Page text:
We regard Gotham's knowledge as sufficient to afford it the opportunity to comply with the Act. See Forrester, 646 F.2d at 414. An employer who has knowledge that an employee is working, and who does not desire the work be done, has a duty to make every effort to prevent its performance. Reich v. Stewart, 121 F.3d 400, 407 (8th Cir. 1997); Forrester, 646 F.2d at 414 ("An employer who is armed with this knowledge cannot stand idly by and allow an employee to perform overtime work without proper compensation. . . ."); Mumbower v. Callicott, 526 F.2d 1183, 1188 (8th Cir. 1975) ("The employer who wishes no such work to be done has a duty to see it is not performed."); 29 C.F.R. § 785.13. This duty arises even where the employer has not requested the overtime be performed or does not desire the employee to work, or where the employee fails to report his overtime hours. See Kosakow v. New Rochelle Radiology Assocs., 274 F.3d 706, 718 (2d Cir. 2001); Holzapfel, 145 F.3d at 524; 29 C.F.R. §§ 785.11-.12.
2. Gotham's Rule Against Unauthorized Overtime
Gotham endeavored to reduce unwanted overtime by promulgating a rule requiring its employees to obtain prior approval for any work that would result in overtime and informing them that, absent such approval, they would be paid straight-time wages for the ensuing overtime. We do not agree with the Secretary's interpretation of Gotham's rule as one that disclaims liability for unauthorized overtime without barring its performance outright. A straightforward reading indicates the rule serves as both a prohibition and a warning as to the consequence of its violation.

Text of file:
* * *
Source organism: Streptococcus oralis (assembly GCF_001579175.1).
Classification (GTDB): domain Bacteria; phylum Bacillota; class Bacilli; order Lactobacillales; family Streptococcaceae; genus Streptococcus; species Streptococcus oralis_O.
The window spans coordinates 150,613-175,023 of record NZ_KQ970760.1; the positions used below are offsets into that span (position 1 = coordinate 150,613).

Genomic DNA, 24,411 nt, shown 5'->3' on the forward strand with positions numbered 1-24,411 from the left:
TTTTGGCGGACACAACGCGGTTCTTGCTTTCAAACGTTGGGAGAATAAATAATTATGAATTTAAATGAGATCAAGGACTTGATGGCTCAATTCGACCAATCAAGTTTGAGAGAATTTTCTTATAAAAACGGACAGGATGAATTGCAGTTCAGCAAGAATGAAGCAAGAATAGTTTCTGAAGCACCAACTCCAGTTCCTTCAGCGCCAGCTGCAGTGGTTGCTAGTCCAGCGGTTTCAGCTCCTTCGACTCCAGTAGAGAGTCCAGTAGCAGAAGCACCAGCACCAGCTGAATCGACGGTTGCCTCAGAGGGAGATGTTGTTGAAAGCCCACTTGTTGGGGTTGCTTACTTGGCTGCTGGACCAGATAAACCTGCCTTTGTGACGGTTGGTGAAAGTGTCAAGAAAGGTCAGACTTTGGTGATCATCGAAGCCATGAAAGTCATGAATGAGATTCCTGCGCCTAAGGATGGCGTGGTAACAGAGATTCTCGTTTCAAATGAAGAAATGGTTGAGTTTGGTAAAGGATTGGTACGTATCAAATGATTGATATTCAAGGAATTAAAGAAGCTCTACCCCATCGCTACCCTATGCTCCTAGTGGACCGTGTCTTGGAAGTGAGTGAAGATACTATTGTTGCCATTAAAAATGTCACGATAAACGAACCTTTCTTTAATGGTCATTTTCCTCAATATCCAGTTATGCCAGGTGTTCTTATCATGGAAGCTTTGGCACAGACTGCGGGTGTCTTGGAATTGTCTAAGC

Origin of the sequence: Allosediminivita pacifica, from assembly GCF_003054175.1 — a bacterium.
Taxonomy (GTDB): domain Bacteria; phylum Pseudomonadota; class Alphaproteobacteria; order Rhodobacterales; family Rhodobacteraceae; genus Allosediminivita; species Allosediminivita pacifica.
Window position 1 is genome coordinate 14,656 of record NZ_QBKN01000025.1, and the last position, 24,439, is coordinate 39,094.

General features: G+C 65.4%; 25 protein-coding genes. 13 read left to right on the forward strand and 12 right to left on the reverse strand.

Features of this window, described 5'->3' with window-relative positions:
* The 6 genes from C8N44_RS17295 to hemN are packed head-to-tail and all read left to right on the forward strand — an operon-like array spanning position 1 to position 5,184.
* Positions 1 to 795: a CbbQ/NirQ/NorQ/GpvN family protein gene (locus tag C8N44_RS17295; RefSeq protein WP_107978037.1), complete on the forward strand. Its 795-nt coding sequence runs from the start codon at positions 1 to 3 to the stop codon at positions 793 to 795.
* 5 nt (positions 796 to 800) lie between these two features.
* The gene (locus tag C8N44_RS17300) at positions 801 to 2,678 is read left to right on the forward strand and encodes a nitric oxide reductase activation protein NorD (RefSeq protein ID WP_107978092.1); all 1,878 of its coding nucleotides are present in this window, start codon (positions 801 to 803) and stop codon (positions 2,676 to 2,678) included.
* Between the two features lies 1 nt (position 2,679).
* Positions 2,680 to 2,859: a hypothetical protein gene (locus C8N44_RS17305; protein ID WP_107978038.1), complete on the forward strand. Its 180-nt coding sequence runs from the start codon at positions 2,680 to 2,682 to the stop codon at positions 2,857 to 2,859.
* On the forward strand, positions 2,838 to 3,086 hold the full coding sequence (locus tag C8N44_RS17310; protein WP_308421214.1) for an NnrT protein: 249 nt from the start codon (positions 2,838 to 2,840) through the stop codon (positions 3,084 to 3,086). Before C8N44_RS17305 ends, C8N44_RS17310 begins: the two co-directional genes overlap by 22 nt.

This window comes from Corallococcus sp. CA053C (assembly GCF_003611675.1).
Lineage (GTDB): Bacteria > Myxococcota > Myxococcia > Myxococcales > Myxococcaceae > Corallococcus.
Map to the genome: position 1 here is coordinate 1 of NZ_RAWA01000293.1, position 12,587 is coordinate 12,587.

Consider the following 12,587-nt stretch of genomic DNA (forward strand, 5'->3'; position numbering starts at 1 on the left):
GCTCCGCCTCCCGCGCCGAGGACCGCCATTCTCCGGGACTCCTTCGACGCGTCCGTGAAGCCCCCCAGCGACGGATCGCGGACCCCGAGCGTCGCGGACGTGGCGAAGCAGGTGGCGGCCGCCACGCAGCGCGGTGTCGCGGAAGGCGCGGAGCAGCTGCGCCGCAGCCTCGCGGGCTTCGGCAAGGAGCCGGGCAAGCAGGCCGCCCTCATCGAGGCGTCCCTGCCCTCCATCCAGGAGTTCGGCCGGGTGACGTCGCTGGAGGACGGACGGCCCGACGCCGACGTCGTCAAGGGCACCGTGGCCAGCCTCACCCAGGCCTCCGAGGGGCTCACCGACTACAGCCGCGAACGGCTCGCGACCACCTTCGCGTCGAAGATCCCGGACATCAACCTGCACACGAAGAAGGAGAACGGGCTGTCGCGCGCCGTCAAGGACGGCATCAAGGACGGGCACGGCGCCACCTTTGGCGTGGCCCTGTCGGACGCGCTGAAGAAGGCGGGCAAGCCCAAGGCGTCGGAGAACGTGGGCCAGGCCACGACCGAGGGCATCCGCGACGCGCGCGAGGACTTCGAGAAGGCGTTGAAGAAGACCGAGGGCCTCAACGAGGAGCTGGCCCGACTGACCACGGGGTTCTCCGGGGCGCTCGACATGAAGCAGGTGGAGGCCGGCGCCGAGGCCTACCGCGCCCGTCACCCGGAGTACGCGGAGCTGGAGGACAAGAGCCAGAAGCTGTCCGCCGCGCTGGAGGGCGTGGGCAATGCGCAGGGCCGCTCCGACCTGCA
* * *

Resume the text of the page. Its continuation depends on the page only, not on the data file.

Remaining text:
Whether Gotham's pre-approval rule satisfied its legal obligation to prevent unwanted overtime involves a question of first impression in this Circuit, complicated by Gotham's limited control over the nurses. Our starting point is the Department of Labor (Department) regulation addressing such rules.
In all such cases it is the duty of the management to exercise its control and see that the work is not performed if it does not want it to be performed. . . . The mere promulgation of a rule against such work is not enough. Management has the power to enforce the rule and must make every effort to do so.